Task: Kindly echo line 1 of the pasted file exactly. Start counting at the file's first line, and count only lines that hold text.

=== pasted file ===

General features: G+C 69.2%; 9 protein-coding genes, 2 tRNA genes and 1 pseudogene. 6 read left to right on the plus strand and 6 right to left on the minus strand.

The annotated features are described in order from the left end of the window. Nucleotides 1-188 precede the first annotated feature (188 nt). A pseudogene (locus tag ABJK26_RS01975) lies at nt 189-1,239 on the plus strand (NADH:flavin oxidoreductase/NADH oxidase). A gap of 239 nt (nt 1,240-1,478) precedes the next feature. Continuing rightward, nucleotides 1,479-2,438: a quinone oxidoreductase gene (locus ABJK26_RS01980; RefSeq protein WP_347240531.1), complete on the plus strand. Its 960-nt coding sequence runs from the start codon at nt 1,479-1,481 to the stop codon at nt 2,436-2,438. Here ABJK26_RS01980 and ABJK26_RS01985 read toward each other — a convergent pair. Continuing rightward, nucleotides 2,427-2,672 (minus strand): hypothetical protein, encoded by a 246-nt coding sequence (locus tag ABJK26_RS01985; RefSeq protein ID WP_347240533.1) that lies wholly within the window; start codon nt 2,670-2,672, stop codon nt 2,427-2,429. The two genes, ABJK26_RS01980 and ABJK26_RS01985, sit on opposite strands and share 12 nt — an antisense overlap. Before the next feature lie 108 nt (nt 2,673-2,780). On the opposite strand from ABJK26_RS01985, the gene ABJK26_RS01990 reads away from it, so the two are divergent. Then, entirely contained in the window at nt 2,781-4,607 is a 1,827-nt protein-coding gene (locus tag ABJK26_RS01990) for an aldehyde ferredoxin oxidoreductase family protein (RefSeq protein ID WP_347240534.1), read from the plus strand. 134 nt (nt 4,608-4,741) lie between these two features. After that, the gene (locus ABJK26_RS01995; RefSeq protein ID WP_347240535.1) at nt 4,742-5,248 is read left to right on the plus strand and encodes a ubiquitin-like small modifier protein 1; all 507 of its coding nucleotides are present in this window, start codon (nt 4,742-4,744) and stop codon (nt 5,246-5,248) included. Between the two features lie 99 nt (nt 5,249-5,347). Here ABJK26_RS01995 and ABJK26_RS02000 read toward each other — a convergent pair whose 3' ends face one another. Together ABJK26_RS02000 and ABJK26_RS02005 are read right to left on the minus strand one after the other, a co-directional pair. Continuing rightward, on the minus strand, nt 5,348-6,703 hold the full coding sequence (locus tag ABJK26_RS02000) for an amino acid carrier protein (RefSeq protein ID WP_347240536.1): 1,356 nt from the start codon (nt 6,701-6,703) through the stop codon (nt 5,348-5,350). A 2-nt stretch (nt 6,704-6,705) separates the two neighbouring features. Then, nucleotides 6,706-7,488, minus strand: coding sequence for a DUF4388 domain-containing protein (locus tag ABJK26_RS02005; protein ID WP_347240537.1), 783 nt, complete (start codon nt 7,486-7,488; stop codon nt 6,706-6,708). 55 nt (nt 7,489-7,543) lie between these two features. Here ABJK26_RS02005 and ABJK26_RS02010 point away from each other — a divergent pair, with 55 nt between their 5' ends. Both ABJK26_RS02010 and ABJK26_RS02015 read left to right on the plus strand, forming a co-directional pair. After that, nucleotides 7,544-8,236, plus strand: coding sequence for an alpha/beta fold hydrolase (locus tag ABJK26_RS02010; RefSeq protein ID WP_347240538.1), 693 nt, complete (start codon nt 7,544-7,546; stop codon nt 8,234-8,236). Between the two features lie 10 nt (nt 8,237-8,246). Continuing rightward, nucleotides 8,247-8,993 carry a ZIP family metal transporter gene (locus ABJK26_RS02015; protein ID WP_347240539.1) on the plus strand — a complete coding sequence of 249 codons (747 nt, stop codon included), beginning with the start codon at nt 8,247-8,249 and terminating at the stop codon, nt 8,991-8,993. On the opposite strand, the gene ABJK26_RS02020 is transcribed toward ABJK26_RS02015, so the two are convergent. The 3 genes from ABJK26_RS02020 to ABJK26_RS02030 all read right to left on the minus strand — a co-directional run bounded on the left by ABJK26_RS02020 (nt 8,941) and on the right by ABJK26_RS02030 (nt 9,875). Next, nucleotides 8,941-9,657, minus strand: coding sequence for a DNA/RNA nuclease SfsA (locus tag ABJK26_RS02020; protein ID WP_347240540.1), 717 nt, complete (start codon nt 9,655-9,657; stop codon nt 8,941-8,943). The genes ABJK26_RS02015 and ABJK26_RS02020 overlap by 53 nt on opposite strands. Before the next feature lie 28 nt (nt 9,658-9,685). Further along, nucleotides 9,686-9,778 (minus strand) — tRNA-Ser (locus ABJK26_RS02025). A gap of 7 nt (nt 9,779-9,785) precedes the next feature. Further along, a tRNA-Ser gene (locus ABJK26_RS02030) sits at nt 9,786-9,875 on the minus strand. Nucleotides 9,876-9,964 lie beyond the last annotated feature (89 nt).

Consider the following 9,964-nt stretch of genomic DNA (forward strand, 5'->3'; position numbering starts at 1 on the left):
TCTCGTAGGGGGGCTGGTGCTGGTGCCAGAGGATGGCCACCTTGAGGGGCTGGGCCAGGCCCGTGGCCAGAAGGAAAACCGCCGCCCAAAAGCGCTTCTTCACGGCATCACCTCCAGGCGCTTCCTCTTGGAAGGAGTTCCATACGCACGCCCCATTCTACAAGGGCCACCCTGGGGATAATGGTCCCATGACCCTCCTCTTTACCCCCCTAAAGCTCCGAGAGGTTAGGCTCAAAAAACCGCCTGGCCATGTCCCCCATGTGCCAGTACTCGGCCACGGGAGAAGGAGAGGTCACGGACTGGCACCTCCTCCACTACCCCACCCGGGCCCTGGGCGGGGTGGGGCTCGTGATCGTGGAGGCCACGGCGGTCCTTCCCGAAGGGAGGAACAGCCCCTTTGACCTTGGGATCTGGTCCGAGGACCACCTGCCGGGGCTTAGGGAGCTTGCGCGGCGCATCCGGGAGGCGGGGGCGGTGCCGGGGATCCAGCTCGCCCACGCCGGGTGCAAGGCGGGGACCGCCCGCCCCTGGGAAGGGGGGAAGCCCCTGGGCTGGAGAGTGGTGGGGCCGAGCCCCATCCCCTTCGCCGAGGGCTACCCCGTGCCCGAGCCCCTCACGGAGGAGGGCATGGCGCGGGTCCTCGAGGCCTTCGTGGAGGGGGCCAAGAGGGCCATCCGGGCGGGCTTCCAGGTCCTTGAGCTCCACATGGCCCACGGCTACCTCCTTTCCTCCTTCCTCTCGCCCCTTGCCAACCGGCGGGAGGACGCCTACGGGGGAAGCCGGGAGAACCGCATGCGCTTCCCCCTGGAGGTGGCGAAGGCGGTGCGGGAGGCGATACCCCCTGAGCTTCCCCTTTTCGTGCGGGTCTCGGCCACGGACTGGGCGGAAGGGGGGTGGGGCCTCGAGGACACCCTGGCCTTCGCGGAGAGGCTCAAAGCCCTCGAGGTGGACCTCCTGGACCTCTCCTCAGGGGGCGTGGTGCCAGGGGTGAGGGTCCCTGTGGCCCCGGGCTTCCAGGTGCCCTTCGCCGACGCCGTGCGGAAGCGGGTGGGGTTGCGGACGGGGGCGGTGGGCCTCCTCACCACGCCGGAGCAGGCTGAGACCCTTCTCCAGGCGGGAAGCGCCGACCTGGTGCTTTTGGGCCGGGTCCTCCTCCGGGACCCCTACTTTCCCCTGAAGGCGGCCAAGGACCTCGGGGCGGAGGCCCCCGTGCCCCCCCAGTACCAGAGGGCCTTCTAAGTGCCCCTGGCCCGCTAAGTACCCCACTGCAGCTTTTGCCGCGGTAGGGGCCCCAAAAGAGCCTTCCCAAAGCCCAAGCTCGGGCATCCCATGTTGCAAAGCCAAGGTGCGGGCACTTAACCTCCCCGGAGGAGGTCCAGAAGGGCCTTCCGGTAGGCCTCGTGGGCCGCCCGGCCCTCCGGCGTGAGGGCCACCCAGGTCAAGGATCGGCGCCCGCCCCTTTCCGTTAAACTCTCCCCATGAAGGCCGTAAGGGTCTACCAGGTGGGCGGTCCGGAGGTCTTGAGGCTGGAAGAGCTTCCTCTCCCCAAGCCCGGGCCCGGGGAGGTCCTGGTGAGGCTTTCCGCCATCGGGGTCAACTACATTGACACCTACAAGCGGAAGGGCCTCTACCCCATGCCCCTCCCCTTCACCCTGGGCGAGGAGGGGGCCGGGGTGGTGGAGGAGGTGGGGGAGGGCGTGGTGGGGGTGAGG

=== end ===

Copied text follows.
General features: G+C 69.2%; 9 protein-coding genes, 2 tRNA genes and 1 pseudogene. 6 read left to right on the plus strand and 6 right to left on the minus strand.